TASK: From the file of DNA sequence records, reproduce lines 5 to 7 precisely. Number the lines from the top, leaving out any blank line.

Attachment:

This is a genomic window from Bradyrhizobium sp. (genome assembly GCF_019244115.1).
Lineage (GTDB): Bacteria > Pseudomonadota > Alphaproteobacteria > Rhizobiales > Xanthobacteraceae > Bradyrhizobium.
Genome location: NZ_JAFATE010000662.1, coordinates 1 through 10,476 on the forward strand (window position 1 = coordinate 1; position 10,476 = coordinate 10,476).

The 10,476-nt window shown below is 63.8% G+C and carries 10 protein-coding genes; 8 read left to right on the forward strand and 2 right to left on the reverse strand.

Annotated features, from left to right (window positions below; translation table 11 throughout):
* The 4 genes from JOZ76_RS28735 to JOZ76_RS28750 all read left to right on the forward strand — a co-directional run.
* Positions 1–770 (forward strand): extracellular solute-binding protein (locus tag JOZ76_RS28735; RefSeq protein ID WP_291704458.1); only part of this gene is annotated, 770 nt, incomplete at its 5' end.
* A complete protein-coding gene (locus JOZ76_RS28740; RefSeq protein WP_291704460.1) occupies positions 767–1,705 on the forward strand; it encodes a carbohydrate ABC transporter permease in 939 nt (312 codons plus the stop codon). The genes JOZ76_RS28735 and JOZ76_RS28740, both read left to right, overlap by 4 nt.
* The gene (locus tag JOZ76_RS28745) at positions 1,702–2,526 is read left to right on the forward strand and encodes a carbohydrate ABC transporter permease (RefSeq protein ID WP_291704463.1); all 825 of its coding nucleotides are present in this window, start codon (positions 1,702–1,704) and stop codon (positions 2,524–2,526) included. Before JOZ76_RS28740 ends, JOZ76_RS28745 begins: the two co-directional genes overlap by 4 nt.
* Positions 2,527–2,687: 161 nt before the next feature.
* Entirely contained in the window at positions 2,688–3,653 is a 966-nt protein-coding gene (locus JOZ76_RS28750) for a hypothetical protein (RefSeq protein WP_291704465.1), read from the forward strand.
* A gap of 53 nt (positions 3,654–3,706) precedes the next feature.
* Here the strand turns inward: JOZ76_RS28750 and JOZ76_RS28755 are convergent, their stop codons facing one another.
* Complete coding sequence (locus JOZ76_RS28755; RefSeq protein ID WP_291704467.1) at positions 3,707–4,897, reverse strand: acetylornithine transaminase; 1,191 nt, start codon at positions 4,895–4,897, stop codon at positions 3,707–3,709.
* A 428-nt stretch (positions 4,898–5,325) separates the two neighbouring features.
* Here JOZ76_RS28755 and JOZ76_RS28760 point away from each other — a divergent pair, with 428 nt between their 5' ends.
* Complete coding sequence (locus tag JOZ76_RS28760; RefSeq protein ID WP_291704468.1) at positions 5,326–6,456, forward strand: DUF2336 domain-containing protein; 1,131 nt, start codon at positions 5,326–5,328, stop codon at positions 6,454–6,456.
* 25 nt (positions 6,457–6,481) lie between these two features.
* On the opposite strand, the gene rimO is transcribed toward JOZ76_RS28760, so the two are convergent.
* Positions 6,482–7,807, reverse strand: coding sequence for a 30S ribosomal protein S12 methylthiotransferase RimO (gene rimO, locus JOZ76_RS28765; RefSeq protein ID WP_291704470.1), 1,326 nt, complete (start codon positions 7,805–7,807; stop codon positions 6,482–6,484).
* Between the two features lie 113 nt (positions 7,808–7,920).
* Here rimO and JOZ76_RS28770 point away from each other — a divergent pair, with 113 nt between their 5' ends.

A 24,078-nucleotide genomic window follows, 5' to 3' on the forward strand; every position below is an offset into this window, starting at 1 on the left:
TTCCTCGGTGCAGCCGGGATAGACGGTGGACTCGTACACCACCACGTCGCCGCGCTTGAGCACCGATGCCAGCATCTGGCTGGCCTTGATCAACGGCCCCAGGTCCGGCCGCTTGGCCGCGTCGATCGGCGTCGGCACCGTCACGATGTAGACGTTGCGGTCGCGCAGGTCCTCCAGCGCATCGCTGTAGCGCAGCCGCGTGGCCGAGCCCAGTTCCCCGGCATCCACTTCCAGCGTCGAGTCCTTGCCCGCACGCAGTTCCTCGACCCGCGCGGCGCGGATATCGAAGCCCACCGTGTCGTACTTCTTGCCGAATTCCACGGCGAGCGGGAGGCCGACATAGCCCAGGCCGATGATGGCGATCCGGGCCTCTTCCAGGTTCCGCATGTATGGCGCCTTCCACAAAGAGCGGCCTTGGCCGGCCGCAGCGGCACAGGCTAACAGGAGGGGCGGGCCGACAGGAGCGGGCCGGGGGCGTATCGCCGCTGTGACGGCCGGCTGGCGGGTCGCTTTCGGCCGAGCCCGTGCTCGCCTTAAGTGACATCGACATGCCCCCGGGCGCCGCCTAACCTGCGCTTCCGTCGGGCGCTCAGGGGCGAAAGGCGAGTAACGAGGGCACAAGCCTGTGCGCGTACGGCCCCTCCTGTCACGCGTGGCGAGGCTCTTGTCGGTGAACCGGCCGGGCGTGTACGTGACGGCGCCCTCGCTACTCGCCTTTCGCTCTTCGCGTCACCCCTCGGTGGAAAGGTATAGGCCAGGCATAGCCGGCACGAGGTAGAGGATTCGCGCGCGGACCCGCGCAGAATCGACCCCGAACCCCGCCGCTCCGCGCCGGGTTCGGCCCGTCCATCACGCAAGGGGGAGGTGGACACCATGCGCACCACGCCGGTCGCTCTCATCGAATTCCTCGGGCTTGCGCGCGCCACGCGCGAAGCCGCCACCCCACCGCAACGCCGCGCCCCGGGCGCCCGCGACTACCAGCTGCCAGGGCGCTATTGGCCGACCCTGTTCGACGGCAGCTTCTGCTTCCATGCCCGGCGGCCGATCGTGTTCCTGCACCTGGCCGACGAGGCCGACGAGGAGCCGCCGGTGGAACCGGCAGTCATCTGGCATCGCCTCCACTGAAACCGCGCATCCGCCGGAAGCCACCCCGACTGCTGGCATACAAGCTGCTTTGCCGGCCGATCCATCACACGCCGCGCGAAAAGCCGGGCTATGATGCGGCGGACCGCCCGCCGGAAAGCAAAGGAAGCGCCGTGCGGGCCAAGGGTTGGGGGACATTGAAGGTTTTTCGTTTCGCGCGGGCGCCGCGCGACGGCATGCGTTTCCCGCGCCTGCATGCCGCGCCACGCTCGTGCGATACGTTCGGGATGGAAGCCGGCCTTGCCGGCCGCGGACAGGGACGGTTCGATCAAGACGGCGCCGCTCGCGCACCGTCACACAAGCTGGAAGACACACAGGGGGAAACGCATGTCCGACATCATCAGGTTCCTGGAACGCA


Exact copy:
Annotated features, from left to right (window positions below; translation table 11 throughout):
* The 4 genes from JOZ76_RS28735 to JOZ76_RS28750 all read left to right on the forward strand — a co-directional run.
* Positions 1–770 (forward strand): extracellular solute-binding protein (locus tag JOZ76_RS28735; RefSeq protein ID WP_291704458.1); only part of this gene is annotated, 770 nt, incomplete at its 5' end.